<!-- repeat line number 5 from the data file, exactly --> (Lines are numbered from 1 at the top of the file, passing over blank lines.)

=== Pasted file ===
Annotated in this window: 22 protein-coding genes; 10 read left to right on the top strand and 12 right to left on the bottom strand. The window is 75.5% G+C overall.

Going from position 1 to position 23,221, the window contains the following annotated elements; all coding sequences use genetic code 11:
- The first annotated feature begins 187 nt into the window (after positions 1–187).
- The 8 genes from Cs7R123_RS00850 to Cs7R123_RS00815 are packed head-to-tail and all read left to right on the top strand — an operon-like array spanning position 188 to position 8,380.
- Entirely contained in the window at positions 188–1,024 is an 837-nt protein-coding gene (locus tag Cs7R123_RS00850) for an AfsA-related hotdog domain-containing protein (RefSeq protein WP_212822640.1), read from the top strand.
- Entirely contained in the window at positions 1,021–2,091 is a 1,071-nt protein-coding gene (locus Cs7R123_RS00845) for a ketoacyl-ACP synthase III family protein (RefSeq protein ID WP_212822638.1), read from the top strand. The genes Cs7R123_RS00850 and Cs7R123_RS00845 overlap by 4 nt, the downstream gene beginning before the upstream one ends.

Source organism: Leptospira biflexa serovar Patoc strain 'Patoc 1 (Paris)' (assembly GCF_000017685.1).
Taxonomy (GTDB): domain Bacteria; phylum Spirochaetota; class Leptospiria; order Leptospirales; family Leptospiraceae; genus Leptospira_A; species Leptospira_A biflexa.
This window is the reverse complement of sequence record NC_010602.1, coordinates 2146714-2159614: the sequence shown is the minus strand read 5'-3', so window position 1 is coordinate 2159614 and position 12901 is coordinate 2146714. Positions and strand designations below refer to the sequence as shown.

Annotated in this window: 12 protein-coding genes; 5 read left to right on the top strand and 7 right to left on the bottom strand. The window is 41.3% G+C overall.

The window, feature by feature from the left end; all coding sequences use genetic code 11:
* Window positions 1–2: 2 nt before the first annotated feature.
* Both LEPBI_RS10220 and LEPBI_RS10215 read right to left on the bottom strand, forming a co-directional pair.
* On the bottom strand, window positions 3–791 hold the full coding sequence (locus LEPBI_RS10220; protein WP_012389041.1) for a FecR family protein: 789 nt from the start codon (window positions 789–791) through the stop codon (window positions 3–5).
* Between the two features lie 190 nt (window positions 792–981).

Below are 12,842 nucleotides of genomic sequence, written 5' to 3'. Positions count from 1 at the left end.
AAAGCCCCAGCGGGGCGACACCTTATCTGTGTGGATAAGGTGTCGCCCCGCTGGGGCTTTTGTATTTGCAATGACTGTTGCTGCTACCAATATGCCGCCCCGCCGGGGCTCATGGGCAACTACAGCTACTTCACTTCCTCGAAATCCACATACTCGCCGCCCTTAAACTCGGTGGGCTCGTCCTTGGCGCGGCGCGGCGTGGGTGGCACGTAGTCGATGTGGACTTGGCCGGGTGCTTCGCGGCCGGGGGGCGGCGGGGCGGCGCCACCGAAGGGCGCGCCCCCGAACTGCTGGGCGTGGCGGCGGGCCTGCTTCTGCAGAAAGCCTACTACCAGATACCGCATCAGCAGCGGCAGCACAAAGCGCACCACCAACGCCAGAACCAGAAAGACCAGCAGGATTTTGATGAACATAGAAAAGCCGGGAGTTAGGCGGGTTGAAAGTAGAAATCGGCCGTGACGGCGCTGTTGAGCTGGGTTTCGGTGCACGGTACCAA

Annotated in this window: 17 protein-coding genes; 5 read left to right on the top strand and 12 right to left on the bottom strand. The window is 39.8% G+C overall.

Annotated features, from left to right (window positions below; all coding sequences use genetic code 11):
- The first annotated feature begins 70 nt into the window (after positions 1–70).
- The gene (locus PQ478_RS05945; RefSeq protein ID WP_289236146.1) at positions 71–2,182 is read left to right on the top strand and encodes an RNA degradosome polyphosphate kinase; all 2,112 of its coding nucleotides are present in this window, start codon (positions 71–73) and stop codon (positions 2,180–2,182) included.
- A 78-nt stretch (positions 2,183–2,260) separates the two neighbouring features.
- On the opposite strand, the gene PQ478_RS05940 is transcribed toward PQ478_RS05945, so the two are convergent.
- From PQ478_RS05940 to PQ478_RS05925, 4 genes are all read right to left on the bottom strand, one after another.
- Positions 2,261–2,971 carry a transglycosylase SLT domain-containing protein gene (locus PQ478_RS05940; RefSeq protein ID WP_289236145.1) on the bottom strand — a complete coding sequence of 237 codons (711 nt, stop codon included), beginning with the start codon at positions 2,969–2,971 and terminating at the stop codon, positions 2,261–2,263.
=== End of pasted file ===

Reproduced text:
- Entirely contained in the window at positions 188–1,024 is an 837-nt protein-coding gene (locus tag Cs7R123_RS00850) for an AfsA-related hotdog domain-containing protein (RefSeq protein WP_212822640.1), read from the top strand.